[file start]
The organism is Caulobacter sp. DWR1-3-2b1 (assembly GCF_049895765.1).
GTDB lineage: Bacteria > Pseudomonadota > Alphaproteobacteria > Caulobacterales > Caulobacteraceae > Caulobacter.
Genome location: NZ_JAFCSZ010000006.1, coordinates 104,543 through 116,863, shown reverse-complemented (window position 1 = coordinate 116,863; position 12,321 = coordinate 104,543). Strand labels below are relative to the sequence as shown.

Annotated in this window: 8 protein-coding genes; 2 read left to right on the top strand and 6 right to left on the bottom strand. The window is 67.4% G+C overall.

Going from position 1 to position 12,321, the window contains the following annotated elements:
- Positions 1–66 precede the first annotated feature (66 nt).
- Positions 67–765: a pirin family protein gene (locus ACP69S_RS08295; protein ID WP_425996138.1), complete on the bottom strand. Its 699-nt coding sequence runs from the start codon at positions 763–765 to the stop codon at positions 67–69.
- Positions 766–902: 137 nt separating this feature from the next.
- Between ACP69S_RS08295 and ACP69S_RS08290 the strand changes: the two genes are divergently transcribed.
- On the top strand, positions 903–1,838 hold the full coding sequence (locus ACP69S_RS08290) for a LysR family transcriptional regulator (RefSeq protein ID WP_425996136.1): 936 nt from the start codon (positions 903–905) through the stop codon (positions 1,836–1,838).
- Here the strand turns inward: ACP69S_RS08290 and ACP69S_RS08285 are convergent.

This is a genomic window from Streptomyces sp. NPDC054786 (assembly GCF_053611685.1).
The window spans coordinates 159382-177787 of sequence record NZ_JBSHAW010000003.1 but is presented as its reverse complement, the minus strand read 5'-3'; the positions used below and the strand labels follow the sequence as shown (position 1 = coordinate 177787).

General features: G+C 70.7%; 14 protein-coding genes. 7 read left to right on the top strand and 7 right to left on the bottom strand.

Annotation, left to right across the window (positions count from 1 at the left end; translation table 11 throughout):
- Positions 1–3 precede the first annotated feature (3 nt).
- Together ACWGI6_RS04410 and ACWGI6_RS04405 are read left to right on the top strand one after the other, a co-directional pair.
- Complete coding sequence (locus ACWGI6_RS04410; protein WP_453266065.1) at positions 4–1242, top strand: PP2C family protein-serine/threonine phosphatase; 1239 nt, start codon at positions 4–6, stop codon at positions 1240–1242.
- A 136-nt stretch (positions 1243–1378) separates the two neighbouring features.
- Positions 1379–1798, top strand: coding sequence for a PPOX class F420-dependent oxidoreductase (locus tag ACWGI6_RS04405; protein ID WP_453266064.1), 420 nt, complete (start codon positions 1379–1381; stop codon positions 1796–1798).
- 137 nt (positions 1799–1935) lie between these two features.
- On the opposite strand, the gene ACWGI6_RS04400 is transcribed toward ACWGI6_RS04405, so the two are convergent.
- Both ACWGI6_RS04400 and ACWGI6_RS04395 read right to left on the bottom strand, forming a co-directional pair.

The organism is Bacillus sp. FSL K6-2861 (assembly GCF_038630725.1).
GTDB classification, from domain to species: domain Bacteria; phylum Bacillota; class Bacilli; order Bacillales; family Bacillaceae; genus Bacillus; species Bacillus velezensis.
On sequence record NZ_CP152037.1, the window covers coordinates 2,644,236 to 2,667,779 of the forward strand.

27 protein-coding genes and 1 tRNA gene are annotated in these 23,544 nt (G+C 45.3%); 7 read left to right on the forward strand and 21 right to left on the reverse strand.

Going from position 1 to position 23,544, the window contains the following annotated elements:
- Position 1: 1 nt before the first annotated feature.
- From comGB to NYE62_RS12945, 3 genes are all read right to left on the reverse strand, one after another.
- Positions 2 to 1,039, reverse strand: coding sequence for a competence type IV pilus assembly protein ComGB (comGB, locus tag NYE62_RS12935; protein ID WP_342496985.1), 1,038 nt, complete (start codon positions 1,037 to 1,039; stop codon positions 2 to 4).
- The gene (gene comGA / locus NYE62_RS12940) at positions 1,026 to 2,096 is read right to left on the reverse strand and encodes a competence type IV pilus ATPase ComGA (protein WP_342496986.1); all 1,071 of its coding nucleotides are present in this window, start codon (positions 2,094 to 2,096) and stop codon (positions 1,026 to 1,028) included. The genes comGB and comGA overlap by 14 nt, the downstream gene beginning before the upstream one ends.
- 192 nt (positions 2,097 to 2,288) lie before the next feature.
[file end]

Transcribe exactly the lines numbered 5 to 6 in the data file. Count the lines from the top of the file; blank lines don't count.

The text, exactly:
Going from position 1 to position 12,321, the window contains the following annotated elements:
- Positions 1–66 precede the first annotated feature (66 nt).